Marrinup and Turner hill


Marrinup was established in the 1880’s as a timber town but was destroyed in the 1961 bushfires and now exists as a popular camping, hiking and mountain bike trail destination.  The walking trails are relatively flat, making for comfortable walking and the bike trails are an excellent introduction to mountain biking for children.

Quick FActs

  • 2 Circuit walk trails for beginners
  • 2 Loop trails to challenge MTB riders
  • Visit in Spring for stunning wildflowers

know before you go

This is a remote area with no mobile phone reception. Camp sites, toilets and car parking are located at the start of the trails.  Many tracks and trails are subject to seasonal conditions, restrictions due to maintenance or wildfire and controlled burn restrictions.  Always check conditions before you depart and know your skill level when choosing a trail.


Marrinup Falls Walk Trail

Length: 1.4 kilometres

Grade 3 -  45 Min Circuit

The Marrinup Falls walking trail is a relatively easy walk through lovely native bush. The best time to see the falls flowing is during and just after the winter rains (June to early September).


POW Camp Marrinup Trail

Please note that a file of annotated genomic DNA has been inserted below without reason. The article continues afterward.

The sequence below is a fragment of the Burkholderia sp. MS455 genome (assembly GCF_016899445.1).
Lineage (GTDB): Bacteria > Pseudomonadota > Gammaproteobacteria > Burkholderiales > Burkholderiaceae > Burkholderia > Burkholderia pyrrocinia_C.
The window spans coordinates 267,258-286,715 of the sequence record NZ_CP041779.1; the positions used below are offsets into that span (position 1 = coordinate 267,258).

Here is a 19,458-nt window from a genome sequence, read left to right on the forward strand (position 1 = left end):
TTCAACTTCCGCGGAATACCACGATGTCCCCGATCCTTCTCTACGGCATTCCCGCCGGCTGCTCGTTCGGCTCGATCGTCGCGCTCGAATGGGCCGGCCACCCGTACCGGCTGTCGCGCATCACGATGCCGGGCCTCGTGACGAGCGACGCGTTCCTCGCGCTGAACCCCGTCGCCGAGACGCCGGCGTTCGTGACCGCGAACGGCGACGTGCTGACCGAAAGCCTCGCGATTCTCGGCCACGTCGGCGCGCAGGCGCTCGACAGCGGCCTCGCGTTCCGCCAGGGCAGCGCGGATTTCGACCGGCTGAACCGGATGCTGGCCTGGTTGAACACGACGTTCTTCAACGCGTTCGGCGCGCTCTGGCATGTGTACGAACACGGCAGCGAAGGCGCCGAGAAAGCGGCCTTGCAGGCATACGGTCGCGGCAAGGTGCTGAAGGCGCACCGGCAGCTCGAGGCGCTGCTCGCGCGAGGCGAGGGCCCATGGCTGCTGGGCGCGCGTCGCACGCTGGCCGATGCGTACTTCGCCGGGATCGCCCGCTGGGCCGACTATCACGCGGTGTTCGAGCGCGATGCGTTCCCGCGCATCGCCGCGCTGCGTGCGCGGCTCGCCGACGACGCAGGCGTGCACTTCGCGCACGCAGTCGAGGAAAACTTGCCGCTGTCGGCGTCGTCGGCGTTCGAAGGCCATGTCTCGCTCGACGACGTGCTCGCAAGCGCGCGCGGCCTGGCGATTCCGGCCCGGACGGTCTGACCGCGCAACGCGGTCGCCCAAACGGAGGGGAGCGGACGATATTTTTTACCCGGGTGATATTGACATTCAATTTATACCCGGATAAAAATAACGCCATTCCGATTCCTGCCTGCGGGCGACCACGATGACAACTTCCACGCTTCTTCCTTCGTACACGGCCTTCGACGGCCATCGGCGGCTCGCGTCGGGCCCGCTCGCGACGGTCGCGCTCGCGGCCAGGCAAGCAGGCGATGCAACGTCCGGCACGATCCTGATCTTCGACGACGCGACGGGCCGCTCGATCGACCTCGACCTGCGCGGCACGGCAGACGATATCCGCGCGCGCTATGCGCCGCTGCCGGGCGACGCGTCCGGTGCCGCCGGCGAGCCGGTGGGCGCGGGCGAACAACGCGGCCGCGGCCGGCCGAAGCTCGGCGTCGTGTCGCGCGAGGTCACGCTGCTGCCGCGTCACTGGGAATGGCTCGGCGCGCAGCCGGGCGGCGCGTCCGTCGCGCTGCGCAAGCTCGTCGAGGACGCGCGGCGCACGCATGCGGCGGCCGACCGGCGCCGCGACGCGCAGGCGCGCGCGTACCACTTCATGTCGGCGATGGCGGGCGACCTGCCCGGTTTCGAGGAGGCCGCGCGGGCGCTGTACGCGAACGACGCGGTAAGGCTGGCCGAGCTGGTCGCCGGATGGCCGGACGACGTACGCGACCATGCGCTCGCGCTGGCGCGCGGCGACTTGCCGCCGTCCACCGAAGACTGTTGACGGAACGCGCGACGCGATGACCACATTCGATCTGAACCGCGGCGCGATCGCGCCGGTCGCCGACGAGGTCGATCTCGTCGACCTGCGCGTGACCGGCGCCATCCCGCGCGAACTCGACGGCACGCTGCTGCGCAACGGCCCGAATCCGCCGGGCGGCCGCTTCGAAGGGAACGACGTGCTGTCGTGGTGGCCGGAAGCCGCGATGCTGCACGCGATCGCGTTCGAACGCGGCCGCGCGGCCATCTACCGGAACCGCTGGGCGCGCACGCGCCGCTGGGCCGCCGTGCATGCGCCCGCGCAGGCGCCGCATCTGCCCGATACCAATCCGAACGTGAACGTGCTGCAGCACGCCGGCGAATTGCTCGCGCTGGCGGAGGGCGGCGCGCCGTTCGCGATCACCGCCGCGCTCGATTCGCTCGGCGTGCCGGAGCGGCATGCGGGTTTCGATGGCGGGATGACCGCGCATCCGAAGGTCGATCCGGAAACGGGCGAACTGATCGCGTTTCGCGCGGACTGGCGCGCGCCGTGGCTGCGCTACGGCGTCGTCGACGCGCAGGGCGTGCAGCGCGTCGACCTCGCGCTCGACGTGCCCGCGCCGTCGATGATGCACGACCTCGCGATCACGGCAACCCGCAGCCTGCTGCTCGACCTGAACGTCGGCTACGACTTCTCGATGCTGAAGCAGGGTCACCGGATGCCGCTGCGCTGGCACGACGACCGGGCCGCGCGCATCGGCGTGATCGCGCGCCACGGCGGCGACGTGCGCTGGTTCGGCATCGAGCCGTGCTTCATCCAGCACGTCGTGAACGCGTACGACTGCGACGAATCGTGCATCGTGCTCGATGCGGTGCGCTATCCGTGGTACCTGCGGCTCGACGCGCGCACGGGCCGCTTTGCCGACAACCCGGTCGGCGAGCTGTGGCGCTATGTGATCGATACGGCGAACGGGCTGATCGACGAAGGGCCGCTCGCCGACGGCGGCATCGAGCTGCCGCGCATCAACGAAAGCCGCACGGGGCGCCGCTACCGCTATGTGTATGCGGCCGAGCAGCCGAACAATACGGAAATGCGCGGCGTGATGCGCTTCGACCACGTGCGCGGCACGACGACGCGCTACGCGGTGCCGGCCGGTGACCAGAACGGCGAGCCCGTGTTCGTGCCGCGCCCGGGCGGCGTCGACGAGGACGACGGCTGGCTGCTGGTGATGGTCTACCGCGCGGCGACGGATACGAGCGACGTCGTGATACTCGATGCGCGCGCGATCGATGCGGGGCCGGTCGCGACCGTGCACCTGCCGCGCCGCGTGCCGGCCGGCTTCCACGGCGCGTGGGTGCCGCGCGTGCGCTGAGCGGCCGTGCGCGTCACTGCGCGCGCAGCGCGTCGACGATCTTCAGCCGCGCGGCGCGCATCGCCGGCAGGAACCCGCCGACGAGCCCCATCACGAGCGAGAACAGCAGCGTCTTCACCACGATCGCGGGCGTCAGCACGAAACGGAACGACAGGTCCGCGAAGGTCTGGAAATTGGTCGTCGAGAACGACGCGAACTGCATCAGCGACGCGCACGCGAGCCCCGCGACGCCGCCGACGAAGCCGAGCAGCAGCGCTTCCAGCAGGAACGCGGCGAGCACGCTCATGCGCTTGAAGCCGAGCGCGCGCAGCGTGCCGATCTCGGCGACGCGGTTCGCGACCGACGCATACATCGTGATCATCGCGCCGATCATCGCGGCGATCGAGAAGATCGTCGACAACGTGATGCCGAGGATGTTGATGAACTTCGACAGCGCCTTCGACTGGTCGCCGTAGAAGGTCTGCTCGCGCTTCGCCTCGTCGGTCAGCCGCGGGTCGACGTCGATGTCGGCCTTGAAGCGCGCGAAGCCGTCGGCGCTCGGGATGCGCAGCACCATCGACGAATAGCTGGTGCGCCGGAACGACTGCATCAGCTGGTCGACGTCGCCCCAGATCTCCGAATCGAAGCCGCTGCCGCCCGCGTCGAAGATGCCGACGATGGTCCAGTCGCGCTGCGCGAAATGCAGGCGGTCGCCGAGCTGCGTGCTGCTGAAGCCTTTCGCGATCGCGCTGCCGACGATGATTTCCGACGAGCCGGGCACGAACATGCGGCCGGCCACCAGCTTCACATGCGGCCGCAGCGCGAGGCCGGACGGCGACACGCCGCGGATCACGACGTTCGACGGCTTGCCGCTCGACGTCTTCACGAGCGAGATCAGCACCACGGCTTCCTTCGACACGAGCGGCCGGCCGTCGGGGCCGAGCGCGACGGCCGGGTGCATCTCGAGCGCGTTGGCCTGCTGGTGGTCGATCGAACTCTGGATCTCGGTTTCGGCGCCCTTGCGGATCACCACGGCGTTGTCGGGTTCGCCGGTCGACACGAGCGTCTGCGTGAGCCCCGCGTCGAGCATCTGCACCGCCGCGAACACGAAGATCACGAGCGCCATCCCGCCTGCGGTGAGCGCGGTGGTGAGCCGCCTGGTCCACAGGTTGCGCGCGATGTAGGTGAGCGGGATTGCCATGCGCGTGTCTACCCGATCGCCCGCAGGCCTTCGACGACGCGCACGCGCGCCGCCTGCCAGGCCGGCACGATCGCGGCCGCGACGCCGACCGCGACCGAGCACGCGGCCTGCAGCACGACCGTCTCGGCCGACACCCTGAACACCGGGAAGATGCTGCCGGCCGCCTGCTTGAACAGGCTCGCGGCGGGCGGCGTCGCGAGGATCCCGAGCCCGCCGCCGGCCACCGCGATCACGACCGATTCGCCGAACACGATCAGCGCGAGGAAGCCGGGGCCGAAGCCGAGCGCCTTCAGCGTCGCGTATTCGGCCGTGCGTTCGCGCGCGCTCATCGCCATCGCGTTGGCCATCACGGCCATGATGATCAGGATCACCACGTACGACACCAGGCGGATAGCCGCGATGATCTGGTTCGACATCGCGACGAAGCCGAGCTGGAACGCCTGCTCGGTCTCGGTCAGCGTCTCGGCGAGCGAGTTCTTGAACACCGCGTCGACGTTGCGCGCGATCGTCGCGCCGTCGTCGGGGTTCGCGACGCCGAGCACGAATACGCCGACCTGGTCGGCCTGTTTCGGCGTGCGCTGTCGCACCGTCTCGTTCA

Length: 4.5 kilometres

Grade 2 -  2 Hour Circuit

This trail has recently been upgraded with signage and information, a lovely walk while absorbing some local history.


Marrinup Mountain Bike Trail

Length: 8 kilometres

Blue:  1-2 hours

Marrinup mountain bike trail is a fun, family-friendly, cross-country loop. The track passes through Jarrah forest and is mainly flat with a few gradual hills and suitable for all skill levels.


Turner Hill Mountain Bike Trail

Length: 11 kilometres

Blue: 1-2 hours

Turner Hill mountain bike trail is an intermediate trail with numerous steep sections and lots of harder obstacles. In addition to the 11 km main loop, there is a 5 km shortcut as well as Tiny Turner, a 1.1 km easy-rated (green level) loop.


Visit The "Cage In The Bush"

The “Cage in the Bush” is a little known part of Western Australia’s wartime history.  During World War II thousands of Italian and German POW’s spent time here cutting wood for Perth before being billeted out to WA farms.  Buildings no longer exist, but there are foundations, gardens and some fencing and it’s fascinating to stroll around the camp trying to imagine what life would’ve been like for the POW’s.